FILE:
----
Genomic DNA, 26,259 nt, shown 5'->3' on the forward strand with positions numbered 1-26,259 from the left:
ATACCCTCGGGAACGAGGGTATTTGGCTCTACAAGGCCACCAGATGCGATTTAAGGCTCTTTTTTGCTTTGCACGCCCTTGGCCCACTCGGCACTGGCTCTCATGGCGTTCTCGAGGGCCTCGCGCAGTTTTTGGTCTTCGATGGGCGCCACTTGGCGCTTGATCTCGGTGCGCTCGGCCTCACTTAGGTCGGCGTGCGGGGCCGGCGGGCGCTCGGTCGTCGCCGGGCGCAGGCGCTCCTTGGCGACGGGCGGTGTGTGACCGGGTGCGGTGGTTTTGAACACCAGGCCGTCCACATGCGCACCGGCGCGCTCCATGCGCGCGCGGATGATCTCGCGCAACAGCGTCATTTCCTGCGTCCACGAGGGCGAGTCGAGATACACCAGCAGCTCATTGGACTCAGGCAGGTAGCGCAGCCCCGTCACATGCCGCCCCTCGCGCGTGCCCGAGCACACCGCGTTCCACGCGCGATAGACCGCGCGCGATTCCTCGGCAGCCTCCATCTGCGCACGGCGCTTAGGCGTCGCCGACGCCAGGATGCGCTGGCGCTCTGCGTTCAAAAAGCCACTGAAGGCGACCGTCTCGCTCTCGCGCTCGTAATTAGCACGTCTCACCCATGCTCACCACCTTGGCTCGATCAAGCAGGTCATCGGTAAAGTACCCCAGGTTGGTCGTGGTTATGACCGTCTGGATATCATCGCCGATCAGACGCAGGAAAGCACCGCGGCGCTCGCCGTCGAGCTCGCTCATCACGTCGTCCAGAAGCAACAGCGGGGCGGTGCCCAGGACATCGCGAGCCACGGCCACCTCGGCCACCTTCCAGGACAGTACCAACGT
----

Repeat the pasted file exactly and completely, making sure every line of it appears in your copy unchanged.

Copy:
Genomic DNA, 26,259 nt, shown 5'->3' on the forward strand with positions numbered 1-26,259 from the left:
ATACCCTCGGGAACGAGGGTATTTGGCTCTACAAGGCCACCAGATGCGATTTAAGGCTCTTTTTTGCTTTGCACGCCCTTGGCCCACTCGGCACTGGCTCTCATGGCGTTCTCGAGGGCCTCGCGCAGTTTTTGGTCTTCGATGGGCGCCACTTGGCGCTTGATCTCGGTGCGCTCGGCCTCACTTAGGTCGGCGTGCGGGGCCGGCGGGCGCTCGGTCGTCGCCGGGCGCAGGCGCTCCTTGGCGACGGGCGGTGTGTGACCGGGTGCGGTGGTTTTGAACACCAGGCCGTCCACATGCGCACCGGCGCGCTCCATGCGCGCGCGGATGATCTCGCGCAACAGCGTCATTTCCTGCGTCCACGAGGGCGAGTCGAGATACACCAGCAGCTCATTGGACTCAGGCAGGTAGCGCAGCCCCGTCACATGCCGCCCCTCGCGCGTGCCCGAGCACACCGCGTTCCACGCGCGATAGACCGCGCGCGATTCCTCGGCAGCCTCCATCTGCGCACGGCGCTTAGGCGTCGCCGACGCCAGGATGCGCTGGCGCTCTGCGTTCAAAAAGCCACTGAAGGCGACCGTCTCGCTCTCGCGCTCGTAATTAGCACGTCTCACCCATGCTCACCACCTTGGCTCGATCAAGCAGGTCATCGGTAAAGTACCCCAGGTTGGTCGTGGTTATGACCGTCTGGATATCATCGCCGATCAGACGCAGGAAAGCACCGCGGCGCTCGCCGTCGAGCTCGCTCATCACGTCGTCCAGAAGCAACAGCGGGGCGGTGCCCAGGACATCGCGAGCCACGGCCACCTCGGCCACCTTCCAGGACAGTACCAACGT